Jerry – You are much better at the technique photos than I am! Nice series.
(Dee also deserves credit. She took some of the pictures.)
Please tell Lawrence that we really appreciate the flowers for the kamiza.
This morning over breakfast Dee and I got into a conversation about Anselm and his ontological proof of God’s existence.
(I know, I know. But this is what we talk about sometimes.)
It started when Dee pressed me on some logic with regard to faith and I brought up Anselm, knowing full well that this wasn’t going to satisfy her.
Being a computer programmer, and a math major in school, she has a great regard for logical systems. My (subversive) purpose was to show her that all systems have built in assumptions, since all systems, logical or otherwise, are inherently reductionist. (Wasn’t this what Bertrand Russell said? I can’t recall right now and am too lazy to look it up.)
Anyhow, once we dispatched with Anselm, we had a discussion that no system yet created / discovered could answer the questions she was asking. Conversely, however, we discussed how other systems of thought did had interesting things to say.
So then the discussion veered to Aikido and whether it could be considered a formal system of thought to prove a higher truth. O-Sensei, I think, thought so, in that my understanding was he intended it to be a tool to reach the Divine.
Anyway, it was an interesting discussion over my Eggs Benedict and I thought I’d throw it out there. If this bears any fruit I may take the time to write a longer post.
edit: It was Kurt Gödel, not Russell.
That’s a heady conversation over eggs Benedict at Orsay. Perhaps it included a Mimosa to help lubricate the mind and loosen the tongue.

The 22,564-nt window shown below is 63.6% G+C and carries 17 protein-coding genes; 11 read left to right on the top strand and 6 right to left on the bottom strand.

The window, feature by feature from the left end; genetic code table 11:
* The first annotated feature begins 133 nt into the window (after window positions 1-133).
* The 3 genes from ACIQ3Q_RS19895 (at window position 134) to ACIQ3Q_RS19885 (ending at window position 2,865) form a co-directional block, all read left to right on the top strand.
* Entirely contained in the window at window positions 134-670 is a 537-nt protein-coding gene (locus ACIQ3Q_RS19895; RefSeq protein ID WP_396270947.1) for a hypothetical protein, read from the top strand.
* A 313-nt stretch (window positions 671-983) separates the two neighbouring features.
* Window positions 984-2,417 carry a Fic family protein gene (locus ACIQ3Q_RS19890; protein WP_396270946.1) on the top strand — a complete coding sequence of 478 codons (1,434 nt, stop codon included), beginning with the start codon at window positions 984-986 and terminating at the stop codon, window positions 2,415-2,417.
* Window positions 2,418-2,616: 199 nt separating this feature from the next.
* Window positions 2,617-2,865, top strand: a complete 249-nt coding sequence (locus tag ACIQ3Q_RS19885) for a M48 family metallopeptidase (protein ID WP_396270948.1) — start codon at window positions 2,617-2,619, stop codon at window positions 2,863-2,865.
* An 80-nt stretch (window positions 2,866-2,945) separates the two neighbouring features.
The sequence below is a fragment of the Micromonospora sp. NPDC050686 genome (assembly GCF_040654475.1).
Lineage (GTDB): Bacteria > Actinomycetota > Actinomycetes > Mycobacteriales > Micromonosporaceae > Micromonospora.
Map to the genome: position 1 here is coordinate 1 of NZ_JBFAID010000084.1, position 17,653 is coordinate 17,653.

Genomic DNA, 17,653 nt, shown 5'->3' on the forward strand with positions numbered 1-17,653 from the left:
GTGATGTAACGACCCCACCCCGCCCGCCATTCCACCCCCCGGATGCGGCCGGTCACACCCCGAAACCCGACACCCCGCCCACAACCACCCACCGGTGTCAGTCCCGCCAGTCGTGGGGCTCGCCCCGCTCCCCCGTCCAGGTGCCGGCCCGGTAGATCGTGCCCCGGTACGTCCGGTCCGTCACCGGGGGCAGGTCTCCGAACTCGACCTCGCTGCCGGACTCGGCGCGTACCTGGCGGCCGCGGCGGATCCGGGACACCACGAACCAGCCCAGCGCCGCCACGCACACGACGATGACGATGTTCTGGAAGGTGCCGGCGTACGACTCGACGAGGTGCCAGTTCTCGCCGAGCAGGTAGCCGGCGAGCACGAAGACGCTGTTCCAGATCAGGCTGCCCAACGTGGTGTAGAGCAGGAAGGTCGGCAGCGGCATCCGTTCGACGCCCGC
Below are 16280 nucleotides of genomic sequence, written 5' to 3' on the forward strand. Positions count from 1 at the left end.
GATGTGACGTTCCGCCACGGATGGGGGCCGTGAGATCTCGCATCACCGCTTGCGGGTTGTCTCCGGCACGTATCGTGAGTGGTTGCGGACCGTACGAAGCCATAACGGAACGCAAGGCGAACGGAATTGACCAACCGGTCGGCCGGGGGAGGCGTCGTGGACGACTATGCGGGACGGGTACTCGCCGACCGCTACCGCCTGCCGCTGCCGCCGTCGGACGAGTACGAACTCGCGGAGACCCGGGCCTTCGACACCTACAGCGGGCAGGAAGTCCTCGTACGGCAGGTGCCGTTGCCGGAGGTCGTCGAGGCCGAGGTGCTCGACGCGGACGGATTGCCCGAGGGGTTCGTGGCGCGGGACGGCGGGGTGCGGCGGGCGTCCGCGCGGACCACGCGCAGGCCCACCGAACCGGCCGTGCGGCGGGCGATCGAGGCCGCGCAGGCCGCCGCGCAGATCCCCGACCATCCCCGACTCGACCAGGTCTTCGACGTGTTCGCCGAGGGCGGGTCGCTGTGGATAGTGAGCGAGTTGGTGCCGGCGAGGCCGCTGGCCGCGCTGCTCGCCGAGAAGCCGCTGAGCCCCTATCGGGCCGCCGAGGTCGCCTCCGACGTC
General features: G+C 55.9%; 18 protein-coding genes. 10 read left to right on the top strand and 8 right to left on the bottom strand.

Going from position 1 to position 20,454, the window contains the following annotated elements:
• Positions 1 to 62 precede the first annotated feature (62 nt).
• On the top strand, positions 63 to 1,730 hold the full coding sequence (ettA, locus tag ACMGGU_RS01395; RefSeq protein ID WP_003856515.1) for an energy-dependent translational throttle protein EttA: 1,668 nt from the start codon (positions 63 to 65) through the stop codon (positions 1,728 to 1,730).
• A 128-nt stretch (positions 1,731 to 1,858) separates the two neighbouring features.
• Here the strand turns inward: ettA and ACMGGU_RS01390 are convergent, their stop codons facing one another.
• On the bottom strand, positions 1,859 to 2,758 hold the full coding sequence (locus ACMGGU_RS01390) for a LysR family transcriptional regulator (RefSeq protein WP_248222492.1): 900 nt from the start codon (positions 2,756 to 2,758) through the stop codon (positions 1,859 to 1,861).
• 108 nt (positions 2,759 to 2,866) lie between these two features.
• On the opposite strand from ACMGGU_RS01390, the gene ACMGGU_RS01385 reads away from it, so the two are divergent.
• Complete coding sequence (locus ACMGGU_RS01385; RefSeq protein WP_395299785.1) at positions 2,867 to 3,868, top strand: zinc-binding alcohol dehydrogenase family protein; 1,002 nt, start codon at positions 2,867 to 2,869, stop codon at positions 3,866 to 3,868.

Let me offer an experpt from “The Soul of C.S. Lewis”:
The world as one encounters it day after day is far more complex than any explanation. The word “definition” literally means “of the finite.” We define things by virtue of their limitation and their function. It is finitude that makes definitions possible; a thing must be small enough to wrap words around it so as to distinguish it from other things if it is to be defined.
The question then arises, How do we define God? If he is infinite, then he defies simplistic and limited description. Even Jesus, speaking of the Kingdom of Heaven, proclaimed that ‘the Kindom of Heaven is like…’ He resorted to the use of similies and other figures of speech, parables and stories. In other words, the most robust attempts to understand the character and nature of God will use a variety of modes of expression.”
I happen to believe Aikido is one of those modes.
The “proof of God’s existence” is in “I know, I know”.
To experience a higher truth one needs a formal system of thoughtlessness.
The higher truth is that one is divine. No reaching involved.
Buck: Not Orsay this time, but Beach Diner, off San Jose. If you’re going to Orsay, and you don’t order the steak tartare, then shame on you.
I like what C.S. Lewis has to say (a lot), but I also like what the Scholastics said on the subject. I can almost picture a bunch of students, at say, the University of Paris, coming to arms over some nutty theological definition.
John: A different perspective, to be sure. Also probably more in line with O-Sensei’s spiritual background.
Actually, this is one of the thornier issues I’m thinking about regarding Aikido. Shinto is, to me, more of an intuitive type experience, centered firmly in Japanese culture. I’ve heard it said that to be Japanese is to be Shinto.